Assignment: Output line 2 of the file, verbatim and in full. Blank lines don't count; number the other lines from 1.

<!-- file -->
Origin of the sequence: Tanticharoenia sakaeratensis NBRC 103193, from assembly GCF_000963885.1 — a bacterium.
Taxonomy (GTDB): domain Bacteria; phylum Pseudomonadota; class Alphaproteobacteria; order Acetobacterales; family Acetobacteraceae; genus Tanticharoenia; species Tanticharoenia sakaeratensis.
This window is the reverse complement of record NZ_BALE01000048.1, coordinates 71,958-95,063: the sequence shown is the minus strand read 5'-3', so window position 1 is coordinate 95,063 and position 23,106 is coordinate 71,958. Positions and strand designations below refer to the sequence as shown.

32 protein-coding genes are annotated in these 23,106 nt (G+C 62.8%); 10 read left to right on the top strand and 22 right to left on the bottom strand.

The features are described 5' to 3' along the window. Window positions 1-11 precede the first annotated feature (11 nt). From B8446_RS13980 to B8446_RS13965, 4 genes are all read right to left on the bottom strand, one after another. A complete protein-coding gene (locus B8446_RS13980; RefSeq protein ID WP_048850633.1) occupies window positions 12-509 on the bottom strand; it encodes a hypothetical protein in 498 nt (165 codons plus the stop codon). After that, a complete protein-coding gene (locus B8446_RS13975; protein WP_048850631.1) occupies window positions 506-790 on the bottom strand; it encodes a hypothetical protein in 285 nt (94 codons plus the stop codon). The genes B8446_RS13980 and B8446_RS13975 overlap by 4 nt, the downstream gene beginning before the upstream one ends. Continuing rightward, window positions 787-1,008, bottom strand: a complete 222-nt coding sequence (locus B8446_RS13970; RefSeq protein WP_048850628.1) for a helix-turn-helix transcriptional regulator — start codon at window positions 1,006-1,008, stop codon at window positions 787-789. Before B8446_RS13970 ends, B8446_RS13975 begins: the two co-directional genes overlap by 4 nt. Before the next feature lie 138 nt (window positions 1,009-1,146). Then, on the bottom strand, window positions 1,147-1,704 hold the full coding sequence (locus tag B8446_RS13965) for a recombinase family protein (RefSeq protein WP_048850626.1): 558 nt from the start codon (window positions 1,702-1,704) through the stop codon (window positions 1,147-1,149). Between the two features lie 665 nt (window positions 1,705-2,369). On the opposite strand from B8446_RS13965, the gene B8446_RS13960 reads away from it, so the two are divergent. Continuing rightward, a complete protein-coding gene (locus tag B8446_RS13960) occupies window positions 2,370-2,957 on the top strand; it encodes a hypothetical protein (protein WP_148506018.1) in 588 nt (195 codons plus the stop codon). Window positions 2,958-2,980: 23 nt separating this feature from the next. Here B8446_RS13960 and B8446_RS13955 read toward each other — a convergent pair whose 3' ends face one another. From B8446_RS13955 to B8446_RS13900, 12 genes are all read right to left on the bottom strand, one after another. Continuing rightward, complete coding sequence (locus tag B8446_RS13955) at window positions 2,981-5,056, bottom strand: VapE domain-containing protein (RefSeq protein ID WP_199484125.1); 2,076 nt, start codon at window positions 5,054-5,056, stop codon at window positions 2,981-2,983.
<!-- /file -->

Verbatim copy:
Taxonomy (GTDB): domain Bacteria; phylum Pseudomonadota; class Alphaproteobacteria; order Acetobacterales; family Acetobacteraceae; genus Tanticharoenia; species Tanticharoenia sakaeratensis.